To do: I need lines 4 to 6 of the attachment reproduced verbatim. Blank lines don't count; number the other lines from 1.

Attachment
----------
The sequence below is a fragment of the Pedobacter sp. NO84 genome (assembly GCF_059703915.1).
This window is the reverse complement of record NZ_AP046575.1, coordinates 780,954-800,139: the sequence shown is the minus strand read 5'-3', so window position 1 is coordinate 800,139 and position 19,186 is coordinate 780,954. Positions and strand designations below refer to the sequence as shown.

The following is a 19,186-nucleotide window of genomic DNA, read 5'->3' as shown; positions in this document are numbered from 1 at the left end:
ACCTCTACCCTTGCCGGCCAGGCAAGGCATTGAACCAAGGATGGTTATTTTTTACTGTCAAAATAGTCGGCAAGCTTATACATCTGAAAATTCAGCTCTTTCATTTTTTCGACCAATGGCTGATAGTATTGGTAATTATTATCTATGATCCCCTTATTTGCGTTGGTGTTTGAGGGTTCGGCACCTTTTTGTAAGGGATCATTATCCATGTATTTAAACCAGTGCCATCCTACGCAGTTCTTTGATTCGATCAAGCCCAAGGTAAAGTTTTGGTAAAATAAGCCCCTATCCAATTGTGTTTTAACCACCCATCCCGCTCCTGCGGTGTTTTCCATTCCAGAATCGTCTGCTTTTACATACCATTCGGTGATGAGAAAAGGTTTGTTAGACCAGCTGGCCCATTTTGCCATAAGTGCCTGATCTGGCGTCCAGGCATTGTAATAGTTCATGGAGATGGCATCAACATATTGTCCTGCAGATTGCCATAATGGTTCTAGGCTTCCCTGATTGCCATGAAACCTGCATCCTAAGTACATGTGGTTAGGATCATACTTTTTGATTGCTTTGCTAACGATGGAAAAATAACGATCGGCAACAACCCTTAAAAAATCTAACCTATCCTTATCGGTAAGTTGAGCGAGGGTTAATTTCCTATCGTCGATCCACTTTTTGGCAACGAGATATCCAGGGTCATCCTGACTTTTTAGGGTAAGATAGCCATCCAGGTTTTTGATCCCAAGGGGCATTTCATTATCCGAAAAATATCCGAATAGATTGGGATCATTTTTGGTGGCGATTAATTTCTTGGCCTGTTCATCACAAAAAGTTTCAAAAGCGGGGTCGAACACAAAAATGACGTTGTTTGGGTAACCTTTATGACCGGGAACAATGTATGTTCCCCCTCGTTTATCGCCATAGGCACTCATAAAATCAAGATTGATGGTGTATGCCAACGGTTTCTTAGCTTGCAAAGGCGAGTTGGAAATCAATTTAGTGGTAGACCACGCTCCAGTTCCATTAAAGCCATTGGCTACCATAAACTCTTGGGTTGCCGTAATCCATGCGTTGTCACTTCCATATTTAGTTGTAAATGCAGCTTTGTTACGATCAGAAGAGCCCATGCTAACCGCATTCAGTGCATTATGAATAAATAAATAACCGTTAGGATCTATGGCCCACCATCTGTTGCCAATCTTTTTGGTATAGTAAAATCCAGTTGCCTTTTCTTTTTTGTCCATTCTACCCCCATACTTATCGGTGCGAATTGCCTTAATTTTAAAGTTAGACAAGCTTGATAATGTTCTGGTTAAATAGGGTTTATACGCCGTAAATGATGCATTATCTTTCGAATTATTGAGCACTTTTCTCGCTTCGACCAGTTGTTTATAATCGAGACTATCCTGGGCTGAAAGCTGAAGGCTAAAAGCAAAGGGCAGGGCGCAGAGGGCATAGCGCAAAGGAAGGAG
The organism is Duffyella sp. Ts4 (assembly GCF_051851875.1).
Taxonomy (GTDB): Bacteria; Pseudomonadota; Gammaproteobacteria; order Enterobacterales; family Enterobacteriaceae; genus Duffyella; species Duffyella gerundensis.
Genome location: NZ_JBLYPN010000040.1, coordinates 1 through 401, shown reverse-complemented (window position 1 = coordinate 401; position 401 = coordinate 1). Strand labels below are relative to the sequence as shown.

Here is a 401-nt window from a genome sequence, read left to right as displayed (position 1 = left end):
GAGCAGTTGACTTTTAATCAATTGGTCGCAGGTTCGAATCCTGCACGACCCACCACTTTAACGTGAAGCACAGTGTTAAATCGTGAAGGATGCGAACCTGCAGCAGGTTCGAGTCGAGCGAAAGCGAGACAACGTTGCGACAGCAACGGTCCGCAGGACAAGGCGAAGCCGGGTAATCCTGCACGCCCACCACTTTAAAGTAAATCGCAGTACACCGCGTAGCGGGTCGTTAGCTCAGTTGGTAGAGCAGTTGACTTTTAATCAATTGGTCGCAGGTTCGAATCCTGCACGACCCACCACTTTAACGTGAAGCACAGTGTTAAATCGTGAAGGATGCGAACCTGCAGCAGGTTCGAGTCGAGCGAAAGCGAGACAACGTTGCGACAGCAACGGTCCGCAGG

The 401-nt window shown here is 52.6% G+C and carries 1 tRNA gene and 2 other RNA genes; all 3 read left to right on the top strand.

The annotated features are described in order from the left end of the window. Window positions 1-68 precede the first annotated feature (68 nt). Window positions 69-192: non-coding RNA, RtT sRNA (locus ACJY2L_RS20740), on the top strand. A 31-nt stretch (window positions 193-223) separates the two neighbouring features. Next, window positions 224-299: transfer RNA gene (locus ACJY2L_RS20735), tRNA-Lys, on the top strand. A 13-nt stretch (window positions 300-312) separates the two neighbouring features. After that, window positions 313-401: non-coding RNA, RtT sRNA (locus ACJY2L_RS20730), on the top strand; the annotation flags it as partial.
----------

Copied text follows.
ACCTCTACCCTTGCCGGCCAGGCAAGGCATTGAACCAAGGATGGTTATTTTTTACTGTCAAAATAGTCGGCAAGCTTATACATCTGAAAATTCAGCTCTTTCATTTTTTCGACCAATGGCTGATAGTATTGGTAATTATTATCTATGATCCCCTTATTTGCGTTGGTGTTTGAGGGTTCGGCACCTTTTTGTAAGGGATCATTATCCATGTATTTAAACCAGTGCCATCCTACGCAGTTCTTTGATTCGATCAAGCCCAAGGTAAAGTTTTGGTAAAATAAGCCCCTATCCAATTGTGTTTTAACCACCCATCCCGCTCCTGCGGTGTTTTCCATTCCAGAATCGTCTGCTTTTACATACCATTCGGTGATGAGAAAAGGTTTGTTAGACCAGCTGGCCCATTTTGCCATAAGTGCCTGATCTGGCGTCCAGGCATTGTAATAGTTCATGGAGATGGCATCAACATATTGTCCTGCAGATTGCCATAATGGTTCTAGGCTTCCCTGATTGCCATGAAACCTGCATCCTAAGTACATGTGGTTAGGATCATACTTTTTGATTGCTTTGCTAACGATGGAAAAATAACGATCGGCAACAACCCTTAAAAAATCTAACCTATCCTTATCGGTAAGTTGAGCGAGGGTTAATTTCCTATCGTCGATCCACTTTTTGGCAACGAGATATCCAGGGTCATCCTGACTTTTTAGGGTAAGATAGCCATCCAGGTTTTTGATCCCAAGGGGCATTTCATTATCCGAAAAATATCCGAATAGATTGGGATCATTTTTGGTGGCGATTAATTTCTTGGCCTGTTCATCACAAAAAGTTTCAAAAGCGGGGTCGAACACAAAAATGACGTTGTTTGGGTAACCTTTATGACCGGGAACAATGTATGTTCCCCCTCGTTTATCGCCATAGGCACTCATAAAATCAAGATTGATGGTGTATGCCAACGGTTTCTTAGCTTGCAAAGGCGAGTTGGAAATCAATTTAGTGGTAGACCACGCTCCAGTTCCATTAAAGCCATTGGCTACCATAAACTCTTGGGTTGCCGTAATCCATGCGTTGTCACTTCCATATTTAGTTGTAAATGCAGCTTTGTTACGATCAGAAGAGCCCATGCTAACCGCATTCAGTGCATTATGAATAAATAAATAACCGTTAGGATCTATGGCCCACCATCTGTTGCCAATCTTTTTGGTATAGTAAAATCCAGTTGCCTTTTCTTTTTTGTCCATTCTACCCCCATACTTATCGGTGCGAATTGCCTTAATTTTAAAGTTAGACAAGCTTGATAATGTTCTGGTTAAATAGGGTTTATACGCCGTAAATGATGCATTATCTTTCGAATTATTGAGCACTTTTCTCGCTTCGACCAGTTGTTTATAATCGAGACTATCCTGGGCTGAAAGCTGAAGGCTAAAAGCAAAGGGCAGGGCGCAGAGGGCATAGCGCAAAGGAAGGAG
The organism is Duffyella sp. Ts4 (assembly GCF_051851875.1).
Taxonomy (GTDB): Bacteria; Pseudomonadota; Gammaproteobacteria; order Enterobacterales; family Enterobacteriaceae; genus Duffyella; species Duffyella gerundensis.